Professional Tips For Effective Business Writing – Write to Express, Not to Impress

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Business has no time for long or fuzzy words. Effective business correspondence is built on tight writing which depends on few, but hard-hitting words. Every word must convey a precise meaning that is understood in the same way by writer and reader. Use your thesaurus to replace long words with shorter, crisper ones.

Whether you are writing a prospecting letter or a report, a follow-up letter or a proposal, use the shortest, simplest word you can find to convey the meaning you want. Whether you are writing up, out or down, choose appropriate replacements for the cold and pretentious business expressions of the past. Eliminate the junk like: attached herewith please find. Instead, say exactly what you mean: I am attaching this for you. Use ordinary, everyday English–I call it shirtsleeve English–for real results.

Simplicity makes reading easy–and professional writers know that business readers want a quick, easy read. In fact, most busy readers get lost in sentences of 21 words or more. Equally important, when you go for the bigger, more impressive word, the chances are your reader will find you less impressive–not more. According to Daniel Oppenheimer, researcher and contributor to the Journal of Applied Cognitive Psychology, “Anything that makes text hard to read and understand such as unnecessarily long words or complicated fonts, will lower readers’ evaluation of the text and its author.”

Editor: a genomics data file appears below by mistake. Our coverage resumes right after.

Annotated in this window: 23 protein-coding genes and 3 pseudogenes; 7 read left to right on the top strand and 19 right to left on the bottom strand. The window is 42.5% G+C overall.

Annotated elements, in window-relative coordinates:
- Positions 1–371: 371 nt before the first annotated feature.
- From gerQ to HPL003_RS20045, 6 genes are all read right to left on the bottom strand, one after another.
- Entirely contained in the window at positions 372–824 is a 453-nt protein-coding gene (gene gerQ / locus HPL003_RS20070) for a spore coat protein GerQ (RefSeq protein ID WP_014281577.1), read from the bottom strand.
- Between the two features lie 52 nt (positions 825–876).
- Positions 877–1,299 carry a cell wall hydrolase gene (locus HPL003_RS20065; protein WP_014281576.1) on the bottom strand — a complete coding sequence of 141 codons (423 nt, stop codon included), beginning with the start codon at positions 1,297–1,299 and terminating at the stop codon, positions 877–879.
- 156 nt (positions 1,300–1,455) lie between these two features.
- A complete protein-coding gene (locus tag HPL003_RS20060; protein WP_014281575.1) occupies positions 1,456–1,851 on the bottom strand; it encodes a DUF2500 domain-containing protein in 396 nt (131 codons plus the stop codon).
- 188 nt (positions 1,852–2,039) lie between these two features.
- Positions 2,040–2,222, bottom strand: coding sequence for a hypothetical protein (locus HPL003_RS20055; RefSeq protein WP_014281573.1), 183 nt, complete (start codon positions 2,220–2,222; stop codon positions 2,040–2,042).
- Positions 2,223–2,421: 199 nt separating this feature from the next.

In twenty years of teaching business writing workshops and polishing proposals for my corporate clients, my experience tells me it’s the people with the least education who seem driven to use the biggest words–often with the silliest results. One writer, for example, searched for an alternative to “old” and found one he liked. In his letter, he actually referred to “senile” equipment. Another writer tried to impress a CEO with this: I value your needs and I wish to have the opportunity to assist you in achieving your envisions. You may laugh, but that is a direct quote–and it isn’t funny.

Now, I am not suggesting you would make the same foolish mistakes, but the principle of writing simply and cleanly is an important one–no matter how many degrees you have or how good you are with a dictionary. Professionals don’t complicate information–they simplify it. They don’t choose a ten dollar words when a fifty cent word works better. They don’t try to dazzle with multi-syllables when short, crisp words simplify reading and improve business results.

Don’t use “as per your request” when you could say, “as you asked.” Don’t write, “despite the fact that” when you could write, “although.” Don’t go for the heavy-duty, “in reference to” when “about” works better. I’m sure you get the idea.

When you write for business, it is not your job to teach your reader a new word. Nor is it to your advantage to show off, talk down, or confuse the reader. Clarity charms. Simplicity pays. Write to express, not to impress, and you’ll find your business writing actually means business.

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